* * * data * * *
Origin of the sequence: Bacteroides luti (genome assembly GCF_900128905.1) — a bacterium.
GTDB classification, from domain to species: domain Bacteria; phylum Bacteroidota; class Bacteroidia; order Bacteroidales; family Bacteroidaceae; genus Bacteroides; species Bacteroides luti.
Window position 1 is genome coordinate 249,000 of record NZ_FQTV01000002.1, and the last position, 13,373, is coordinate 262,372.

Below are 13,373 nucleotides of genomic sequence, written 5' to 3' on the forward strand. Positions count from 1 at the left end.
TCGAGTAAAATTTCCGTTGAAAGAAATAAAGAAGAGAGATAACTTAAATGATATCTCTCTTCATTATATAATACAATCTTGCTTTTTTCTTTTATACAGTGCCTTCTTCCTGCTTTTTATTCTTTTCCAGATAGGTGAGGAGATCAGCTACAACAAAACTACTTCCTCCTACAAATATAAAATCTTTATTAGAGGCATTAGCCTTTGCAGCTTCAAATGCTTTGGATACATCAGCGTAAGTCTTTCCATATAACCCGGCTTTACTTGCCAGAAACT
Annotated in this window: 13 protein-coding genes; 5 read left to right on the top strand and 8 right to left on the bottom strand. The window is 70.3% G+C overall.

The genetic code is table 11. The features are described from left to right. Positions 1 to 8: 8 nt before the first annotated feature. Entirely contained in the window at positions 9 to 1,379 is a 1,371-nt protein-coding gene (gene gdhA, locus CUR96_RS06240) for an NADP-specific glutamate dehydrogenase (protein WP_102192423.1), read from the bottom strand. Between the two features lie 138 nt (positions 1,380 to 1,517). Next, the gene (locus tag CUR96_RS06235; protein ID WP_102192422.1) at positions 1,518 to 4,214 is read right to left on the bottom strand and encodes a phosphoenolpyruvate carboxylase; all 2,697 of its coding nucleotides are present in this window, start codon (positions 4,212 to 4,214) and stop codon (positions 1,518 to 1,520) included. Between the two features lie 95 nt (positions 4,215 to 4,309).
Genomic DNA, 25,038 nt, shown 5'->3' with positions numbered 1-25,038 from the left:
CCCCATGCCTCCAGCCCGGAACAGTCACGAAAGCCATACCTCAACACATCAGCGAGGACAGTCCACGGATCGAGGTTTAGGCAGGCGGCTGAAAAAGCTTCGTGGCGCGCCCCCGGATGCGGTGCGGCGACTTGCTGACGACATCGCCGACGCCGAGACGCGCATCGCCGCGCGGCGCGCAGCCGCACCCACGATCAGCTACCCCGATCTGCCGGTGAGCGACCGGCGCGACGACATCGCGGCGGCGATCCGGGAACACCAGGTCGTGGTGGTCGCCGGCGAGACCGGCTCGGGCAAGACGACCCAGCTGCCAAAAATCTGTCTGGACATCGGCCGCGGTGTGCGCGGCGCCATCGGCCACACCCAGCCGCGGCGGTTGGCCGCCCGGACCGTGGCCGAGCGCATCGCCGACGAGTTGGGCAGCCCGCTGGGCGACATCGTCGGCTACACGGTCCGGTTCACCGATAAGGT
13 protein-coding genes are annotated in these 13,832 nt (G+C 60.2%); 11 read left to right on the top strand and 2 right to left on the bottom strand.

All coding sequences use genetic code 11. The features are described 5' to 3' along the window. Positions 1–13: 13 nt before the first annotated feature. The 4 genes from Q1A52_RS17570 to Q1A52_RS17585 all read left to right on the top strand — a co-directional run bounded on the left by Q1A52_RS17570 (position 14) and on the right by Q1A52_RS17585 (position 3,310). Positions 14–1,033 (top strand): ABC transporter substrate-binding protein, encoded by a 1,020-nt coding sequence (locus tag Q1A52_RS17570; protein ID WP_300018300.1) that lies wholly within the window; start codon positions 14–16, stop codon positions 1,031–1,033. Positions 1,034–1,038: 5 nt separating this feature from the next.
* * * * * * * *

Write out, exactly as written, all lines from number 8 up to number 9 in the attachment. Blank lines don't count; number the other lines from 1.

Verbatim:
Genomic DNA, 25,038 nt, shown 5'->3' with positions numbered 1-25,038 from the left:
CCCCATGCCTCCAGCCCGGAACAGTCACGAAAGCCATACCTCAACACATCAGCGAGGACAGTCCACGGATCGAGGTTTAGGCAGGCGGCTGAAAAAGCTTCGTGGCGCGCCCCCGGATGCGGTGCGGCGACTTGCTGACGACATCGCCGACGCCGAGACGCGCATCGCCGCGCGGCGCGCAGCCGCACCCACGATCAGCTACCCCGATCTGCCGGTGAGCGACCGGCGCGACGACATCGCGGCGGCGATCCGGGAACACCAGGTCGTGGTGGTCGCCGGCGAGACCGGCTCGGGCAAGACGACCCAGCTGCCAAAAATCTGTCTGGACATCGGCCGCGGTGTGCGCGGCGCCATCGGCCACACCCAGCCGCGGCGGTTGGCCGCCCGGACCGTGGCCGAGCGCATCGCCGACGAGTTGGGCAGCCCGCTGGGCGACATCGTCGGCTACACGGTCCGGTTCACCGATAAGGT